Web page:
Within a framework of national program on elimination of nuclear legacy, State Corporation "Rosatom" is working on rehabilitation at the temporary waste storage facility at Andreeva Bay (Northwest Center for radioactive waste "SEVRAO"--the branch of "RosRAO"), located in the North-West of Russia. In the article there is presented an analysis of the current state of supervision for radiation safety of personnel and population in the context of readiness of the regulator to the implementation of an effective oversight of radiation safety in the process of radiation-hazardous work. Presented in the article results of radiation-hygienic monitoring are an informative indicator of the effectiveness of realized rehabilitation measures and characterize the radiation environment in the surveillance zone as a normal, without the tendency to its deterioration.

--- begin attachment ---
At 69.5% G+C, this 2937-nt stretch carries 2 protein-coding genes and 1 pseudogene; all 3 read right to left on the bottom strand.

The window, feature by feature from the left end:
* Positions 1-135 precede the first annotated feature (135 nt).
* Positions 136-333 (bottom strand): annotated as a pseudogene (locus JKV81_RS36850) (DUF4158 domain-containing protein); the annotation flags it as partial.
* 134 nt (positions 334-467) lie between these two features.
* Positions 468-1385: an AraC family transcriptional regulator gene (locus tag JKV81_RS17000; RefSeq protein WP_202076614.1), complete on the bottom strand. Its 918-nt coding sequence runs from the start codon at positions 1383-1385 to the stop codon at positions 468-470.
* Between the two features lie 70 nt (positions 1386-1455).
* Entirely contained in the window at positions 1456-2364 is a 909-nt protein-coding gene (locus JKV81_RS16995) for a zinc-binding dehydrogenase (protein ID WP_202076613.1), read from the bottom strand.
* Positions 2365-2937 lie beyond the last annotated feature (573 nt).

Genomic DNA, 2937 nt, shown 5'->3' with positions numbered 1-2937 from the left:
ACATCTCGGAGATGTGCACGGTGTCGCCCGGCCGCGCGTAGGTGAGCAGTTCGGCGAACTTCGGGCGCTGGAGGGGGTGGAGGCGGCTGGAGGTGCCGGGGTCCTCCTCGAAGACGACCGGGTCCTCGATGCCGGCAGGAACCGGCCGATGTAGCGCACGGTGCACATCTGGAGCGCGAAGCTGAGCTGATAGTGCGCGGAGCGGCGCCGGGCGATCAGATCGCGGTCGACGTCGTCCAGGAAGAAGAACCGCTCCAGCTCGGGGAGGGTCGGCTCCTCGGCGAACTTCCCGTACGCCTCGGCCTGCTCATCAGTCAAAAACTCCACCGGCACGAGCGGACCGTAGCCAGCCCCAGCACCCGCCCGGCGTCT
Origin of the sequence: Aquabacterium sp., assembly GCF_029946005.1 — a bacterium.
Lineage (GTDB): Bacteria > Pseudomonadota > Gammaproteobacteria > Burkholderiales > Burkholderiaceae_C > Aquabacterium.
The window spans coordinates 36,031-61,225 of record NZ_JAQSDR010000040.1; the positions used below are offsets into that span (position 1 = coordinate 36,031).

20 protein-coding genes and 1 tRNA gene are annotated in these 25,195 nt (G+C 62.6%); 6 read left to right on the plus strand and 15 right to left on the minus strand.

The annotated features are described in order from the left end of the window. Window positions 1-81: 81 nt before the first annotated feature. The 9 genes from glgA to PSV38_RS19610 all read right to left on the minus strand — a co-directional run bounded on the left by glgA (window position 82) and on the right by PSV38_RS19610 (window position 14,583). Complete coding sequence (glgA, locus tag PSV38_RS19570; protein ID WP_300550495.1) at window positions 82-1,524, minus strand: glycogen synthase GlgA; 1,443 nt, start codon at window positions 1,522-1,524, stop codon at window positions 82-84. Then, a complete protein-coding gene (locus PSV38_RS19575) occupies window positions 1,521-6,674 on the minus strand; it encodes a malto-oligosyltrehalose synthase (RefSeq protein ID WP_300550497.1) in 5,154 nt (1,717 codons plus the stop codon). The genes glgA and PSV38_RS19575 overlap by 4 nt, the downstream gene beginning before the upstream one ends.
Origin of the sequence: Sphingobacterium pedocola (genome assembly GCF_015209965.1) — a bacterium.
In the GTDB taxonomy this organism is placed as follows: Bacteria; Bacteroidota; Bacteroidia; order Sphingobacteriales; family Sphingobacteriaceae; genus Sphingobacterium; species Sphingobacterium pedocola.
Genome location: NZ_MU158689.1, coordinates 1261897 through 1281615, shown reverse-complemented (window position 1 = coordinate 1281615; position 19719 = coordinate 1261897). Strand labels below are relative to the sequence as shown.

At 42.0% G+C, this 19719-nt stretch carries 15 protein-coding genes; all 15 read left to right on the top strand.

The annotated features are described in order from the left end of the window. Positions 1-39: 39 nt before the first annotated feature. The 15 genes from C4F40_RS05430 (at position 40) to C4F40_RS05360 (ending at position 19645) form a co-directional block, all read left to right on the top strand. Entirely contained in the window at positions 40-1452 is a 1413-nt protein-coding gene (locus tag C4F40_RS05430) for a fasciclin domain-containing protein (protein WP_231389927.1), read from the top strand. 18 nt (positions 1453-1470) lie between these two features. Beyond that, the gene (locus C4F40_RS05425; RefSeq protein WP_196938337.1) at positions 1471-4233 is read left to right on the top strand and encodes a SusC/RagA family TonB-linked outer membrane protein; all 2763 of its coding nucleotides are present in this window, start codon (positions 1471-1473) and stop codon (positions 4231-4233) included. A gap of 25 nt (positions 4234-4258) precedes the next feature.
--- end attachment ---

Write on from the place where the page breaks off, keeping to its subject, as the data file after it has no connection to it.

This study investigates metal contamination patterns and exposure to Sb, As, Ba, Cd and Pb via intake of drinking water in a region in southeastern Sweden where the production of artistic glass has resulted in a large number of contaminated sites. Despite high total concentrations of metals in soil and groundwater at the glassworks sites properties, all drinking water samples from households with private wells, located at a 30-640m distance from a glassworks site, were below drinking water criteria from the WHO for Sb, As, Ba and Cd. A few drinking water samples showed concentrations of Pb above the WHO guideline, but As was the only element found in concentrations that could result in human exposure near toxicological reference values. An efficient retention of metals in the natural soil close to the source areas, which results in a moderate impact on local drinking water, is implied. Firstly, by the lack of significant difference in metal concentrations when comparing households located upstream and downstream of the main waste deposits, and secondly, by the lack of correlation between the metal concentration in drinking water and distance to the nearest glassworks site. However, elevated Pb and Cd concentrations in drinking water around glassworks sites when compared to regional groundwater indicate that diffuse contamination of the soils found outside the glassworks properties, and not only the glass waste landfills, may have a significant impact on groundwater quality. We further demonstrate that different mobilization patterns apply to different metals. Regarding the need to use reliable data to assess drinking water contamination and human exposure, we finally show that the conservative modelling approaches that are frequently used in routine risk assessments may result in exposure estimates many times higher than those based on measured concentrations in the drinking water that is actually being used for consumption.